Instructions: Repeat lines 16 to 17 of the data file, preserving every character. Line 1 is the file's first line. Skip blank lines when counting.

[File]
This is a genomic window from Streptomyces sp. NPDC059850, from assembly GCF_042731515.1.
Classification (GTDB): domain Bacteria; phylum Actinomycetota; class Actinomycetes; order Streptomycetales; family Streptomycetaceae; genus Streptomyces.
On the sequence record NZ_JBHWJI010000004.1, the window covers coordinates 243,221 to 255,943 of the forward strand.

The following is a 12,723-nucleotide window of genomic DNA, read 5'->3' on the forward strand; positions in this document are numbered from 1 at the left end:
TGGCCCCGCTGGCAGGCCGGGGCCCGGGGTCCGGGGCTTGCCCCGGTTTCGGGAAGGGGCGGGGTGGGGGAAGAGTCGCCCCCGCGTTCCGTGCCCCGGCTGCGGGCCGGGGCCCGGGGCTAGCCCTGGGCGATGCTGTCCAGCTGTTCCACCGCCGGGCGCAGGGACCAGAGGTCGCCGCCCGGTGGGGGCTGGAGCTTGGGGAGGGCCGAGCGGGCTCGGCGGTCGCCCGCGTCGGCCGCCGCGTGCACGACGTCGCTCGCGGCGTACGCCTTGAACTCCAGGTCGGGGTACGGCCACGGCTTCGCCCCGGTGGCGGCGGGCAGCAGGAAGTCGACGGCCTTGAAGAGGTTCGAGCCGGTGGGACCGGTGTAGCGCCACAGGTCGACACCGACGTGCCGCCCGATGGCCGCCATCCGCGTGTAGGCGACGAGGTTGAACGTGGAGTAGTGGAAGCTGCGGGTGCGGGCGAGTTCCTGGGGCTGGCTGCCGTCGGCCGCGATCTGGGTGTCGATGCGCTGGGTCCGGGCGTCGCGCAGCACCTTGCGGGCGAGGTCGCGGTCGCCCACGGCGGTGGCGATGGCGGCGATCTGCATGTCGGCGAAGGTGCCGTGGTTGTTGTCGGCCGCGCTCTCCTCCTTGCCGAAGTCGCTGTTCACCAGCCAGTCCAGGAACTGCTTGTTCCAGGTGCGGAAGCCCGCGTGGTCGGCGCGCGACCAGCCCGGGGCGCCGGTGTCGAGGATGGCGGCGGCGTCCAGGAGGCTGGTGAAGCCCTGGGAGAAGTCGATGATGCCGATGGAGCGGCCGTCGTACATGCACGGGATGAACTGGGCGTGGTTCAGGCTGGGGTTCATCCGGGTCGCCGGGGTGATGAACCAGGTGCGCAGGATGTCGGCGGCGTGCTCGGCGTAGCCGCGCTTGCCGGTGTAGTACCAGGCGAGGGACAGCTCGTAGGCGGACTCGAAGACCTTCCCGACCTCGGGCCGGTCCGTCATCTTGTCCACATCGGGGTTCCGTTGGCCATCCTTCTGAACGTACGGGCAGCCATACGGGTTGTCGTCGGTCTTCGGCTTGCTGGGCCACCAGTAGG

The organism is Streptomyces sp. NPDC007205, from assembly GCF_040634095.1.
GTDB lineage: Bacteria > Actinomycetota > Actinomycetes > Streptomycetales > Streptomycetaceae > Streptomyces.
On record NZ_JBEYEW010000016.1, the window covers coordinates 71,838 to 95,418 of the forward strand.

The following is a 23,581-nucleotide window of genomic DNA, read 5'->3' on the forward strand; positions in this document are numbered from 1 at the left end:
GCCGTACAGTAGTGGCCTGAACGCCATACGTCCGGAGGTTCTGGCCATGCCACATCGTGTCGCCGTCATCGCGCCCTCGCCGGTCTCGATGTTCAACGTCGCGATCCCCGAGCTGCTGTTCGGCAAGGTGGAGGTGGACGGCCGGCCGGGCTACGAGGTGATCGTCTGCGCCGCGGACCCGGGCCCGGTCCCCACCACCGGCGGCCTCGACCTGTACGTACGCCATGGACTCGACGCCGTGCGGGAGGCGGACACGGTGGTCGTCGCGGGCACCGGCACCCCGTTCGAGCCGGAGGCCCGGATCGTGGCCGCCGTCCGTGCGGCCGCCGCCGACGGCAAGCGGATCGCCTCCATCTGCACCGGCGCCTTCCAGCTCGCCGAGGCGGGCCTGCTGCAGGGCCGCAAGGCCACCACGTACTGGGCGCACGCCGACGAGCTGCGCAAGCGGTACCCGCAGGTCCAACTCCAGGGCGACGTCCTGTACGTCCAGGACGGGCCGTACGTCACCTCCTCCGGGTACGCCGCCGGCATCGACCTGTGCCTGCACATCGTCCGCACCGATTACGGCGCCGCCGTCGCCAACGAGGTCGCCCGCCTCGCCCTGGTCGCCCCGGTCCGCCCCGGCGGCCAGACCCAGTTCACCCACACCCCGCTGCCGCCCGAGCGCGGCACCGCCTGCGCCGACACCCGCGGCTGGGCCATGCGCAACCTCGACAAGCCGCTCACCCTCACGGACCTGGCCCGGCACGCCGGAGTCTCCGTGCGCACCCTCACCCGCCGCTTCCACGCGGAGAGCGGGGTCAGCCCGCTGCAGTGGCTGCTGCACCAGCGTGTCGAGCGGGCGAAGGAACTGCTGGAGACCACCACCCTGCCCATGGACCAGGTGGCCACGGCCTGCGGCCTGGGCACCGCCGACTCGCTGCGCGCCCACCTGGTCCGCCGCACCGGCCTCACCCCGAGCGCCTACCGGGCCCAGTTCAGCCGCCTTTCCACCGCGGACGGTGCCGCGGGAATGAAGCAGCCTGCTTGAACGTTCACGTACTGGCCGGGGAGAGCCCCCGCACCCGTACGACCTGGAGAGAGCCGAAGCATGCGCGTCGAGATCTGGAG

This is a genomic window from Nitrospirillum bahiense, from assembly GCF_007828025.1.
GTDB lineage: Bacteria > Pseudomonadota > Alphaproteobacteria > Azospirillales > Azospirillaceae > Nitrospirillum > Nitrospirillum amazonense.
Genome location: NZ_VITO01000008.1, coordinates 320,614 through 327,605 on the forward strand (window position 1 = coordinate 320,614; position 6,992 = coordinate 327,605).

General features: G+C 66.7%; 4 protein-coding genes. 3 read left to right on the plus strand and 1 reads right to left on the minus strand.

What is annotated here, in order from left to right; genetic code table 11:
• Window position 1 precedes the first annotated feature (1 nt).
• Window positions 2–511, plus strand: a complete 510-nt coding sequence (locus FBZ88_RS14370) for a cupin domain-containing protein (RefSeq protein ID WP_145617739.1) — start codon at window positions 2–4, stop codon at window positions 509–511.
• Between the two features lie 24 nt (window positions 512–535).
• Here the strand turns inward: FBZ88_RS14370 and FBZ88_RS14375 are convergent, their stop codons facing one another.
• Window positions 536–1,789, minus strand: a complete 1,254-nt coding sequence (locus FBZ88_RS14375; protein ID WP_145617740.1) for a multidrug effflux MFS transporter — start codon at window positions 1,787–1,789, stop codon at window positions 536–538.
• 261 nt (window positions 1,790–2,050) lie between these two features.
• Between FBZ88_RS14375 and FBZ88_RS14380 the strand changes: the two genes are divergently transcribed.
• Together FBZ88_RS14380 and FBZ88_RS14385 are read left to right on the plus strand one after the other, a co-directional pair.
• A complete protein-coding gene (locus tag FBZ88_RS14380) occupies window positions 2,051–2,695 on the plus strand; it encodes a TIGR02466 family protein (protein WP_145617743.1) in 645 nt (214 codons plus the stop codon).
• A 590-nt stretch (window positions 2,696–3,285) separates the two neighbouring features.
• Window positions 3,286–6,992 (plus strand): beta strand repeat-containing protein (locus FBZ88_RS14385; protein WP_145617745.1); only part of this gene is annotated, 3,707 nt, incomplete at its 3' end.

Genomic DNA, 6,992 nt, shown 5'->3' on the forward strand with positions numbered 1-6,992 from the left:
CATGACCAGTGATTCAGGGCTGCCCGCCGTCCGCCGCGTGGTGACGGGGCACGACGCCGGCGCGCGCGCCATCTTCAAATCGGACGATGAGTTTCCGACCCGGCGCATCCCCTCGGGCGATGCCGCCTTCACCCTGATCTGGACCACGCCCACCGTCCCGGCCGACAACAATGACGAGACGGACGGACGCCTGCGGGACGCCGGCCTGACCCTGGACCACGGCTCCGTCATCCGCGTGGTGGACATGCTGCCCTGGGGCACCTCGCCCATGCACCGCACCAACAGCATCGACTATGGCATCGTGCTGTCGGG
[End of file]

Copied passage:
• Window position 1 precedes the first annotated feature (1 nt).
• Window positions 2–511, plus strand: a complete 510-nt coding sequence (locus FBZ88_RS14370) for a cupin domain-containing protein (RefSeq protein ID WP_145617739.1) — start codon at window positions 2–4, stop codon at window positions 509–511.